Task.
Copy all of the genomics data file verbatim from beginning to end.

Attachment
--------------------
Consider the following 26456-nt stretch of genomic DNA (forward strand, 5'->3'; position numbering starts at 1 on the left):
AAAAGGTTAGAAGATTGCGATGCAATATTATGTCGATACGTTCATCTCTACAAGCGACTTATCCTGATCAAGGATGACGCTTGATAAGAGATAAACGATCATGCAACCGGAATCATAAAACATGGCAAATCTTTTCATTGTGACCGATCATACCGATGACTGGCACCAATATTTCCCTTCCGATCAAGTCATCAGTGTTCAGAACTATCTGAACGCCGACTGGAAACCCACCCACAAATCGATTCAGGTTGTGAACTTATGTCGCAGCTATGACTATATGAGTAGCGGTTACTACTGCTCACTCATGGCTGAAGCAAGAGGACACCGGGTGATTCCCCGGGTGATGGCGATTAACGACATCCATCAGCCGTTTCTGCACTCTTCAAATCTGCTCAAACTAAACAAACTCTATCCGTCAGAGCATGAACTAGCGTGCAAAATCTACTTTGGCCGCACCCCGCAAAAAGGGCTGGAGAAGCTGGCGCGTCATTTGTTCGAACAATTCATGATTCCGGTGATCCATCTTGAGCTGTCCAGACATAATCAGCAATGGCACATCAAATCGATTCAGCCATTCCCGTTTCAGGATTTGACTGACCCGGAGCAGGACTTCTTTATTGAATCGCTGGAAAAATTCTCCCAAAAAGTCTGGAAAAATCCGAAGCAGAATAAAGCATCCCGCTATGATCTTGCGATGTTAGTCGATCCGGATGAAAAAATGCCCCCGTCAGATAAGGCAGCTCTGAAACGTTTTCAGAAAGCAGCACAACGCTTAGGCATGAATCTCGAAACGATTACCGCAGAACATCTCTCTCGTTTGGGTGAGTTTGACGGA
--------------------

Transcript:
Consider the following 26456-nt stretch of genomic DNA (forward strand, 5'->3'; position numbering starts at 1 on the left):
AAAAGGTTAGAAGATTGCGATGCAATATTATGTCGATACGTTCATCTCTACAAGCGACTTATCCTGATCAAGGATGACGCTTGATAAGAGATAAACGATCATGCAACCGGAATCATAAAACATGGCAAATCTTTTCATTGTGACCGATCATACCGATGACTGGCACCAATATTTCCCTTCCGATCAAGTCATCAGTGTTCAGAACTATCTGAACGCCGACTGGAAACCCACCCACAAATCGATTCAGGTTGTGAACTTATGTCGCAGCTATGACTATATGAGTAGCGGTTACTACTGCTCACTCATGGCTGAAGCAAGAGGACACCGGGTGATTCCCCGGGTGATGGCGATTAACGACATCCATCAGCCGTTTCTGCACTCTTCAAATCTGCTCAAACTAAACAAACTCTATCCGTCAGAGCATGAACTAGCGTGCAAAATCTACTTTGGCCGCACCCCGCAAAAAGGGCTGGAGAAGCTGGCGCGTCATTTGTTCGAACAATTCATGATTCCGGTGATCCATCTTGAGCTGTCCAGACATAATCAGCAATGGCACATCAAATCGATTCAGCCATTCCCGTTTCAGGATTTGACTGACCCGGAGCAGGACTTCTTTATTGAATCGCTGGAAAAATTCTCCCAAAAAGTCTGGAAAAATCCGAAGCAGAATAAAGCATCCCGCTATGATCTTGCGATGTTAGTCGATCCGGATGAAAAAATGCCCCCGTCAGATAAGGCAGCTCTGAAACGTTTTCAGAAAGCAGCACAACGCTTAGGCATGAATCTCGAAACGATTACCGCAGAACATCTCTCTCGTTTGGGTGAGTTTGACGGA